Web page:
Computer-Aided Detection (CAD) technology involves the use of computers to identify suspicious areas on a mammogram after the radiologist's initial review of the mammogram. CAD double-checks the work of the radiologist. In 1998, the FDA approved the first CAD system. This device can either scan a mammographic film with a laser beam and convert it into a digital image, or obtain images directly from a digital mammography system. The radiologist can see if any of the highlighted areas require further evaluation.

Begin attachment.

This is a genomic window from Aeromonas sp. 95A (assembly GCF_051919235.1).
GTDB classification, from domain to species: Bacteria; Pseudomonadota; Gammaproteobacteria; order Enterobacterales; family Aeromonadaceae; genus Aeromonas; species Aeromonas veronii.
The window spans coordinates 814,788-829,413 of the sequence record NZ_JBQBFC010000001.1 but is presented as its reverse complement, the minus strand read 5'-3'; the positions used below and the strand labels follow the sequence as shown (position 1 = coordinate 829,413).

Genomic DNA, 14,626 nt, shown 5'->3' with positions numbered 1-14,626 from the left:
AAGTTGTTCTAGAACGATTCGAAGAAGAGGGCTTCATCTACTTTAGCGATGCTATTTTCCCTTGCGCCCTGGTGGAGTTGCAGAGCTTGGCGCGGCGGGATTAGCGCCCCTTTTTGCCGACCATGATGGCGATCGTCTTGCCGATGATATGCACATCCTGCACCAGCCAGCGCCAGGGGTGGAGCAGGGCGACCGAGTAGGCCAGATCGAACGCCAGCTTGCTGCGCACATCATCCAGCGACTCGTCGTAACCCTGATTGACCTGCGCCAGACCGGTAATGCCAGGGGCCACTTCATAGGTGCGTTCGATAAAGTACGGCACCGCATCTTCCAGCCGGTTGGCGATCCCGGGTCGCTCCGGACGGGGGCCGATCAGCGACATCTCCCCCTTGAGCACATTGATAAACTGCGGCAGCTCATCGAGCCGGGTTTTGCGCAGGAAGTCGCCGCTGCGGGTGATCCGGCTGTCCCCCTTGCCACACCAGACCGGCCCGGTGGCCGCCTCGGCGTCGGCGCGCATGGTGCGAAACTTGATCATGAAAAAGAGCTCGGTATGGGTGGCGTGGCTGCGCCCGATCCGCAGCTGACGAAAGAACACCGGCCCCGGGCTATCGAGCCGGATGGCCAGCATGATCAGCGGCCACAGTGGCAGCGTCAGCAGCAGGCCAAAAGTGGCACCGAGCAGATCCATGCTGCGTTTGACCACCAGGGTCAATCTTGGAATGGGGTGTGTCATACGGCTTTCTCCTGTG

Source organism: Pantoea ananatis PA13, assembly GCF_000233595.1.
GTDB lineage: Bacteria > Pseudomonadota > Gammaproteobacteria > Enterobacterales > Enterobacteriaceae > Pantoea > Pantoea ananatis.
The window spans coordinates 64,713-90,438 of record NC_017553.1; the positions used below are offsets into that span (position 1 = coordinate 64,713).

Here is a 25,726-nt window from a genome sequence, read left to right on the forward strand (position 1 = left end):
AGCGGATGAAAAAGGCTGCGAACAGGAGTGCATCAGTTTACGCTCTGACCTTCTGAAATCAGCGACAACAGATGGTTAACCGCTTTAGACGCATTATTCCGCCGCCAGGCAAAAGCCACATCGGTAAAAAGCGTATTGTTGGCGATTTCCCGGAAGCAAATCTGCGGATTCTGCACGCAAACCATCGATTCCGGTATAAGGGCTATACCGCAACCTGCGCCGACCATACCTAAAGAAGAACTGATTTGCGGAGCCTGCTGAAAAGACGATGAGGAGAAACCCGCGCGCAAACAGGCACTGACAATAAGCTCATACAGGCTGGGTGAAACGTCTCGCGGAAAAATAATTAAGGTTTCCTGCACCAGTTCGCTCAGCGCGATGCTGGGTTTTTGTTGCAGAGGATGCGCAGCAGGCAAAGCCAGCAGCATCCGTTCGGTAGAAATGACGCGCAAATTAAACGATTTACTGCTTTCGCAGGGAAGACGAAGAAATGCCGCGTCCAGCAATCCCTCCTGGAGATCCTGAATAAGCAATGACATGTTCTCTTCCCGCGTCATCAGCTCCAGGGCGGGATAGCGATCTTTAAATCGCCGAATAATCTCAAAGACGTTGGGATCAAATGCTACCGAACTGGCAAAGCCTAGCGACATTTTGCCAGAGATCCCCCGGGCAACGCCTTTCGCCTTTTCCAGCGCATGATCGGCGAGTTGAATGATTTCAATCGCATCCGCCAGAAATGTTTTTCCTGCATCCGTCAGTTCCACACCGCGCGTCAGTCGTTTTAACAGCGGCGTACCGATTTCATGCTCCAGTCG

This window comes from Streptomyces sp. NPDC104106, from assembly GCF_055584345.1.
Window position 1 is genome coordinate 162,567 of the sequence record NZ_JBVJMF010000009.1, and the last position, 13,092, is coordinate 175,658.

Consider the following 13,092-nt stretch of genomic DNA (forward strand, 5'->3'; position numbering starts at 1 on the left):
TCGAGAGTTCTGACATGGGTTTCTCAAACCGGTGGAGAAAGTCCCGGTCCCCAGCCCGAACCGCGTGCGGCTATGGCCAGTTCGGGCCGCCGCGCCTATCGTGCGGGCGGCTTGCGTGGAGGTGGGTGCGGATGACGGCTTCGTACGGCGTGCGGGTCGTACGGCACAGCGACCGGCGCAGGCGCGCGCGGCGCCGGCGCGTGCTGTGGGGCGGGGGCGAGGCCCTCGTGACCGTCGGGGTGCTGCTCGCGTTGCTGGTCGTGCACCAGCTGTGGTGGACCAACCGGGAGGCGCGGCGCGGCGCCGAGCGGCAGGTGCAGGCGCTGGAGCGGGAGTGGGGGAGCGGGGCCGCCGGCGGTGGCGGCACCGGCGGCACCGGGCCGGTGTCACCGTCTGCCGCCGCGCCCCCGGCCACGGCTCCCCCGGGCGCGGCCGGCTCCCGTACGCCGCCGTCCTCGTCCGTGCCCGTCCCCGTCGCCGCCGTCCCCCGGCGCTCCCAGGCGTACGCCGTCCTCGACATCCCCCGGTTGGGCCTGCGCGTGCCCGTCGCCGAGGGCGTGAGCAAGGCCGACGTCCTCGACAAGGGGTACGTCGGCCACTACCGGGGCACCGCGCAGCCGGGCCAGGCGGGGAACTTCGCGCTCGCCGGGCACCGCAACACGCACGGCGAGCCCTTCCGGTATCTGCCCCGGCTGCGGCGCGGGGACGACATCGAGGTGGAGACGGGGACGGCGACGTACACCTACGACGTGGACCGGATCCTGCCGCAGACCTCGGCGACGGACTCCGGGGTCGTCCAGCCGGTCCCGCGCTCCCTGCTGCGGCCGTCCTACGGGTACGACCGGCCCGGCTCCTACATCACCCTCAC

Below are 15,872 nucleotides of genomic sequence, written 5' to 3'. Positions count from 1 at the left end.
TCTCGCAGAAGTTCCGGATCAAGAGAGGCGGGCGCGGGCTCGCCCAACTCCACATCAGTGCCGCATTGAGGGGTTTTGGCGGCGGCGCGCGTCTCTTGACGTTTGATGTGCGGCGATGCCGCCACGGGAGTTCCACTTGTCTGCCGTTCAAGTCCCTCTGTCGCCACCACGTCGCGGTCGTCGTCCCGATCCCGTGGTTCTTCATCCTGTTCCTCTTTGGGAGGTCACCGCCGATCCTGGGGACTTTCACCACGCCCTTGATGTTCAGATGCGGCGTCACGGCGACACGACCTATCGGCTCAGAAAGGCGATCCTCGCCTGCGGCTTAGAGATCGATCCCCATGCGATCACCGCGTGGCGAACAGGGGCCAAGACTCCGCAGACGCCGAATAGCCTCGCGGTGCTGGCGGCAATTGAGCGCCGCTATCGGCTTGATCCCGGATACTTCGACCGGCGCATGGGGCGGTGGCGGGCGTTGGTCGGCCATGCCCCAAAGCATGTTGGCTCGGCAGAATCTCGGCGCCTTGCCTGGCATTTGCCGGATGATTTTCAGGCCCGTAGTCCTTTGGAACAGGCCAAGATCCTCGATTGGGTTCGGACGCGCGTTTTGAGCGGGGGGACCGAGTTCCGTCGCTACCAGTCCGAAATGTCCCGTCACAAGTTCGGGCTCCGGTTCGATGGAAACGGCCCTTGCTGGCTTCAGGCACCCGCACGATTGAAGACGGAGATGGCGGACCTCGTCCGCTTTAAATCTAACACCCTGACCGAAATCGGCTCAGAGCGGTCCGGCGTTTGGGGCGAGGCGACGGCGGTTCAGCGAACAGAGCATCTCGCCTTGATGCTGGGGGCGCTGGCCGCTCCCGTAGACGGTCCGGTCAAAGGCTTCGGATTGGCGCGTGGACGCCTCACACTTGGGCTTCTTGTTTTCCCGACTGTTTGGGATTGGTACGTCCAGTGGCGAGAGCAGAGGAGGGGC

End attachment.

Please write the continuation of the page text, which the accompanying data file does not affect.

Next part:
Studies show that CAD, along with human review, can result in earlier detection of more cancers by 23.4%. Used in conjunction with film-based mammograms, CAD digitizes the image much like a photo that is scanned into a computer.
CAD technology makes evaluations more accurate by highlighting suspicious areas on a mammogram.